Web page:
Spiralling Fifa World Cup rights fees could spell end for Hong Kong football fans watching live on TV
Industry insider says escalating cost of securing rights will make it extremely difficult for local broadcasters to provide service for Qatar tournament in four years’ time
Enjoying the World Cup live from Russia on your big-screen television? Well, treasure the moment because it might be the last time Hong Kong football fans will be able to legally watch the month-long extravaganza.
Hong Kong football fans are in danger of missing out on watching future live games as the escalating cost to secure the rights for the month-long Fifa tournament could prove well beyond what local broadcasters are willing to pay to gain a slice of the action.
Television rights for the tournament being played in Russia cost a whopping US$70 million (HK$546 million), which mainland broadcaster LeSports originally secured only to come up short after paying the first four instalments.
Now TV stepped in by paying the remaining costs after free-to-air local broadcasters TVB passed up the opportunity.
Costs are expected rise ahead of the next World Cup in Qatar in 2022, making it extremely difficult for any local broadcaster to pay for the rights.
Four years ago, TVB paid US$40 million to football’s global governing body Fifa, plus another US$20 million on production and other related costs.
“If the broadcasting fees keep skyrocketing, I don’t think any Hong Kong broadcasting media company would be willing to dish out big money to pay for TV rights for the Qatar World Cup in four years’ time,” said a World Cup broadcasting veteran speaking under condition of anonymity.
“Even TVB reported a loss for the 2014 event despite having strong advertising pulling power and dominance in the [media] business. With LeSports also gone, the prospect doesn’t look very good.”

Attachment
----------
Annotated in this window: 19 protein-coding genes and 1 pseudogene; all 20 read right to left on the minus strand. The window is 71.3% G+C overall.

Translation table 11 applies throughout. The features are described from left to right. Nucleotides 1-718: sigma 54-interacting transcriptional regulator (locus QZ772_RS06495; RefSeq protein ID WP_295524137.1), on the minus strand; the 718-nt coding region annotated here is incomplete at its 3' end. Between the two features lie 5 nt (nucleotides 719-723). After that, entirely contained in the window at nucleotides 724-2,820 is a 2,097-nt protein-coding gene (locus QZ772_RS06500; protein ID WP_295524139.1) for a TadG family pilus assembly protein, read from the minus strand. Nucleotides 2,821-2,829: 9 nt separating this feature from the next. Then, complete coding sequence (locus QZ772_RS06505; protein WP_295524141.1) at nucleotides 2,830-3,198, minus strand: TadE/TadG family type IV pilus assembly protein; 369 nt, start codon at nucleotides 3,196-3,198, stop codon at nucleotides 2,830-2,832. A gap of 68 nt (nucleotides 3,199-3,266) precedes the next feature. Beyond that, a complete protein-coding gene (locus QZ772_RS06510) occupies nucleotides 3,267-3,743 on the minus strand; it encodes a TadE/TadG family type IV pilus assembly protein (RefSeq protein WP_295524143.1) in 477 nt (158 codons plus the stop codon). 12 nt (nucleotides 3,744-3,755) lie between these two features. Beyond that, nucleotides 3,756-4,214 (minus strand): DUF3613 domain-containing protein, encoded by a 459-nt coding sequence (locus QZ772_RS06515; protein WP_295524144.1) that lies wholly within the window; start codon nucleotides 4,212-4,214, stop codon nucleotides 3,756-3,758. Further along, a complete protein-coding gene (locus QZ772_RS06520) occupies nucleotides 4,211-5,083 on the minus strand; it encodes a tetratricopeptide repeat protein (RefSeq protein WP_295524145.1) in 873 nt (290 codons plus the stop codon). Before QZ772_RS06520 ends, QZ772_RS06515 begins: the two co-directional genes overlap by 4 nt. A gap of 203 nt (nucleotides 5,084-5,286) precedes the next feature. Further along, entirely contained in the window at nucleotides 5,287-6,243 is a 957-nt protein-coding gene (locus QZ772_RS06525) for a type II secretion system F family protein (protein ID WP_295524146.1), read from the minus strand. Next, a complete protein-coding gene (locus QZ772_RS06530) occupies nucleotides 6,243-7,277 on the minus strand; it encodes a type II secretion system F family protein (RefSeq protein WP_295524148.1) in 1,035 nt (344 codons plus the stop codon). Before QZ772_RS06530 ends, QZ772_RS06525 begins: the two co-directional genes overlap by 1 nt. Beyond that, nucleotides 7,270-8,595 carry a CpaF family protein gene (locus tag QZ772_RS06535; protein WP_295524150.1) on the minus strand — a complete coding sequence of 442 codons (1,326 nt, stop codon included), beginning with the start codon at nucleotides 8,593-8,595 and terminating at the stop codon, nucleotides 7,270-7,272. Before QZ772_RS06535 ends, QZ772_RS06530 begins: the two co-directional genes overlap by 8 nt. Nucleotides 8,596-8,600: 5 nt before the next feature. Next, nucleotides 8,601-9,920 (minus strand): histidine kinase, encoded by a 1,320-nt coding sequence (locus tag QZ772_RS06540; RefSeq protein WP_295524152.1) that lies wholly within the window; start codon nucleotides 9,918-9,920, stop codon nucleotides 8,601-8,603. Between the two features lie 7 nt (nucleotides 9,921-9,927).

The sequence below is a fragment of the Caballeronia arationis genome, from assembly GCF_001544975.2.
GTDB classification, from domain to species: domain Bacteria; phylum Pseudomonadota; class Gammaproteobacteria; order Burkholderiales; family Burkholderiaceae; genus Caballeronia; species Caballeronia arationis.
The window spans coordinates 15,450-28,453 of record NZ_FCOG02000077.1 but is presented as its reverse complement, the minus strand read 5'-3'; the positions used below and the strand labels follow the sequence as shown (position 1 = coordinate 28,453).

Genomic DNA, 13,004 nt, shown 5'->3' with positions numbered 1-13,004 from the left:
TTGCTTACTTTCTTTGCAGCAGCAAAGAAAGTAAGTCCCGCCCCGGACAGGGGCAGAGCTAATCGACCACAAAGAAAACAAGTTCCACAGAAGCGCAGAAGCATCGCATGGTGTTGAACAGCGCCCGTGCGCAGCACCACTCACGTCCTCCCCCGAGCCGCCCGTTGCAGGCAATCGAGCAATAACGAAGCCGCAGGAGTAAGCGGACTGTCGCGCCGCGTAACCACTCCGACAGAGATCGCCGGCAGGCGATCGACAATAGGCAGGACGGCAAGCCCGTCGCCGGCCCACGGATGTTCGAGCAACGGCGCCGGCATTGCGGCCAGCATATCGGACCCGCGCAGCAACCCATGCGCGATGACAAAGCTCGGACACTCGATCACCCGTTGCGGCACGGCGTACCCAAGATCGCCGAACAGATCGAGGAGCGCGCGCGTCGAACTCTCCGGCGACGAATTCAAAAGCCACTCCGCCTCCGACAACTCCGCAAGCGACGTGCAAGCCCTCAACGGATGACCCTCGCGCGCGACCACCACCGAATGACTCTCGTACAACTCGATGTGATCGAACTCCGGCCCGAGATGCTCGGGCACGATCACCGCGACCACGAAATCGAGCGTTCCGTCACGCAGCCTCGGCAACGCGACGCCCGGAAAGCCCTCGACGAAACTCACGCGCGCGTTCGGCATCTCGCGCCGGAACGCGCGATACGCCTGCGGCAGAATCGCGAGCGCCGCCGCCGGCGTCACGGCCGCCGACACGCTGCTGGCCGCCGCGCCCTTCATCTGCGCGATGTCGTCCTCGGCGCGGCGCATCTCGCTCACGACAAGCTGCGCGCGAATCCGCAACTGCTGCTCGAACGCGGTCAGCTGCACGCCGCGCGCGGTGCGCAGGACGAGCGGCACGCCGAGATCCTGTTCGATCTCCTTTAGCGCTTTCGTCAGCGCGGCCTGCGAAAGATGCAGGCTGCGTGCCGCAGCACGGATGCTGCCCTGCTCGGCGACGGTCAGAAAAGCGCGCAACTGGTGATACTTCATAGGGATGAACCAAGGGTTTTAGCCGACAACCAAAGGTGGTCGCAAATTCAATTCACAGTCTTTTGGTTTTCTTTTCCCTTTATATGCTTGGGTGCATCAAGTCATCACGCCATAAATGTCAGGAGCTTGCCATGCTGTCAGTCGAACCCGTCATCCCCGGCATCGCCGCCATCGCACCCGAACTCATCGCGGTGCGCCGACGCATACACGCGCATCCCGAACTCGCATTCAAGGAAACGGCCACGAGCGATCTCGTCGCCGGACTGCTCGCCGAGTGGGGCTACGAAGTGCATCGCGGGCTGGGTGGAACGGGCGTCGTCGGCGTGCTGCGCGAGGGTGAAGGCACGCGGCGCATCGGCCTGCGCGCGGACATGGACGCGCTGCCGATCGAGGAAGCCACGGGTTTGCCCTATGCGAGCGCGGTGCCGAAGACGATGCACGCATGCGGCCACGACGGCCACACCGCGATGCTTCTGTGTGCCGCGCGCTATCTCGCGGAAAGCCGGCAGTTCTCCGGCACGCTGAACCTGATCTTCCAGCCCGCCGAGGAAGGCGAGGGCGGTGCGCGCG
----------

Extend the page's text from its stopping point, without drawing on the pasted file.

LeSports was the original rights holder for the 2018 Russia tournament in Hong Kong after agreeing terms with Fifa in 2016. However, LeSports has been experiencing financial problems, closing their Hong Kong offices three months ago.
“LeSports was asking for US$17 million to sell their rights, paying Fifa the last instalment and keeping some for their own operations,” said the insider.
“TVB was not interested [in the rights], while Now TV was happy to take it. But certainly it won’t be that amount again for the Qatar event as Fifa are most likely to increase their price.
“Even if Fifa demands the same amount [US$70 million], it will still be a huge figure for any broadcaster to come up with, knowing it would be extremely difficult to make a profit.”
Four years ago at the Brazil World Cup, Fifa was unable to reach a deal with Singapore broadcasters who ended up showing just four live matches – the opening game, plus two semi-finals and the final.
“The same situation may happen in Hong Kong for the Qatar World Cup. Of course, this is not desirable and will definitely let many people down,” warned the insider, who said the government should buy the broadcasting rights and show the World Cup free-to-air.
“The World Cup captures the imagination of the public and not only football fans. Fans in China, for instance, can watch all the games free on [state-run] CCTV, who bought the rights and who create their own programmes and sell it to all major provincial broadcasters at an affordable rate. It works.”
Hong Kong fans were last able to watch every World Cup game for free at the 1998 tournament in France. When Cable TV, a paid subscription channel, first secured the broadcasting rights for the 2002 tournament in South Korea and Japan, fans were required to pay a subscription fee.
Cable TV continued to be the sole broadcasters for the next two events until TVB regained rights for the 2014 tournament. By then only 22 matches were shown live on its free channels, while fans needed to subscribe to its paid channel to watch all 64 matches.
Only 19 matches in Russia are being shown live on Viu TV, a free channel, including the two semi-finals and final. Only Now TV subscribers can watch all 64 matches. Viu TV and Now TV both fall under the PCCW Media umbrella.